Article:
Sunday, November 20, 2016

Democrats Still Viewed More Positively Than Republicans

The top chart is from a Gallup Poll -- done between November 9th and 13th of a random national sample of 1,019 adults, with a margin of error of 4 points.

The bottom chart is from an Economist / YouGov Poll -- done between November 12th and 15th of a random national sample of 1,659 adults, with a 2.8 point margin of error.

The charts show that the Democratic Party is still viewed more favorably than the Republican Party, and the public blames the Republican Party more for the dysfunction of the current Congress. If these are true, and I believe they are, then why did the public keep the Republicans in charge of both houses of Congress? There are two reasons.

The first, and most obvious, is the effective gerrymandering the Republicans were able to do in many states back in 2010. It matters how congressional districts are drawn, and in 2010, the Republicans drew some heavily-Democratic districts and a lot of districts that favored Republicans by smaller margins. It was unfair, but politics often is. The Democrats need to do a better job of fighting this gerrymandering in 2020 (when the districts will be redrawn).

But their was another reason for the GOP keeping control of both houses in the 2016 election -- straight-ticket voting. Note that House Republicans got 52% of the vote in this election, compared to 48% in 2012. And in the senate races, the Democrats won every race in states carried by Clinton, while the Republicans won every race in states carried by Trump. That shows there was a lot of straight-ticket voting in this election -- probably more than in other recent elections.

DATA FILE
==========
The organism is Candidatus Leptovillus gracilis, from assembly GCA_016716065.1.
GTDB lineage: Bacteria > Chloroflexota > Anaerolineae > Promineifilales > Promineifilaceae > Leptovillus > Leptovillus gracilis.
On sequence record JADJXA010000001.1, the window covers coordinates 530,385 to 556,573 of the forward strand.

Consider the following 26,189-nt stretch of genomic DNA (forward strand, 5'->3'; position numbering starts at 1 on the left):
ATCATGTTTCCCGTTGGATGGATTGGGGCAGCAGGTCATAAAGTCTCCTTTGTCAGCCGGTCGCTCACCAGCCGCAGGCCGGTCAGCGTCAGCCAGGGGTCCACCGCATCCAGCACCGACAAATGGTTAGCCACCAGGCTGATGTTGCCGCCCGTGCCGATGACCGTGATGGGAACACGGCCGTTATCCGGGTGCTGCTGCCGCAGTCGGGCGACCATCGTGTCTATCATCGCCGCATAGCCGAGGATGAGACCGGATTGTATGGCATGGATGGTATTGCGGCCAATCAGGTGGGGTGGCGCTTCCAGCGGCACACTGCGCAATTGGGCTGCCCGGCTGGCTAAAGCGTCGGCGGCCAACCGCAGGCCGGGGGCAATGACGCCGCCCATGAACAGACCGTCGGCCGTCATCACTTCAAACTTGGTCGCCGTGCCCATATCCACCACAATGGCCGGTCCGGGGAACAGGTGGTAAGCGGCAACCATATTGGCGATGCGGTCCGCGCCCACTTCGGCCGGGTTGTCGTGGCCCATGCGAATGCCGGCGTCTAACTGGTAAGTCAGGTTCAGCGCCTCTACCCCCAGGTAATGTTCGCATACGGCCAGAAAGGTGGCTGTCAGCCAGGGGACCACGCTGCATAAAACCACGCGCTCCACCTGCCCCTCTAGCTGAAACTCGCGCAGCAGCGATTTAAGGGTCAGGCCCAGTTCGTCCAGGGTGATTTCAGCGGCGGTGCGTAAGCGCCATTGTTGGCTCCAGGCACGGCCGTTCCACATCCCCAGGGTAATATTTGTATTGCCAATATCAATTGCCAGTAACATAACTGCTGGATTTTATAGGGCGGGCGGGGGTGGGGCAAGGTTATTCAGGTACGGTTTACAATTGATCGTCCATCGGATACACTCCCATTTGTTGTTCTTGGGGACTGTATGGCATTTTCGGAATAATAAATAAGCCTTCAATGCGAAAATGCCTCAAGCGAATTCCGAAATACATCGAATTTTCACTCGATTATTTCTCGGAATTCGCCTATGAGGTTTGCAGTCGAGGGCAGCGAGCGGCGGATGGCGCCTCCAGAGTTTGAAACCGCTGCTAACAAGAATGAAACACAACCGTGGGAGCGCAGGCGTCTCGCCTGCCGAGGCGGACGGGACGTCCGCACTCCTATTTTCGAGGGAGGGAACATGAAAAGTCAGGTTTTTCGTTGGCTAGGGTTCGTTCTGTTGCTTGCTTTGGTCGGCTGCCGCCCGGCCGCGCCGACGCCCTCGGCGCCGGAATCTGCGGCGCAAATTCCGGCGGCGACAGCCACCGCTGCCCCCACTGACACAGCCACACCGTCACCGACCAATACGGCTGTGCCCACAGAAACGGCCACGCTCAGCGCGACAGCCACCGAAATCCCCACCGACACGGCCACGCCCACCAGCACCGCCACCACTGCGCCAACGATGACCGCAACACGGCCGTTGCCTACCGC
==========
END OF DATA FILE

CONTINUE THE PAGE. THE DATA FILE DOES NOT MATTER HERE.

I still believe Hillary Clinton is a good person, a good politician, and would have made a very good president -- but she was damaged by over a quarter of a century of incessant lying by the right-wing (and in the primary by the left-wing) more than most Democrats (including me) realized. She simply didn't have the long coattails need by a presidential candidate to bring the straight-ticket voters to the Democratic Party (and help down-ballot candidates).

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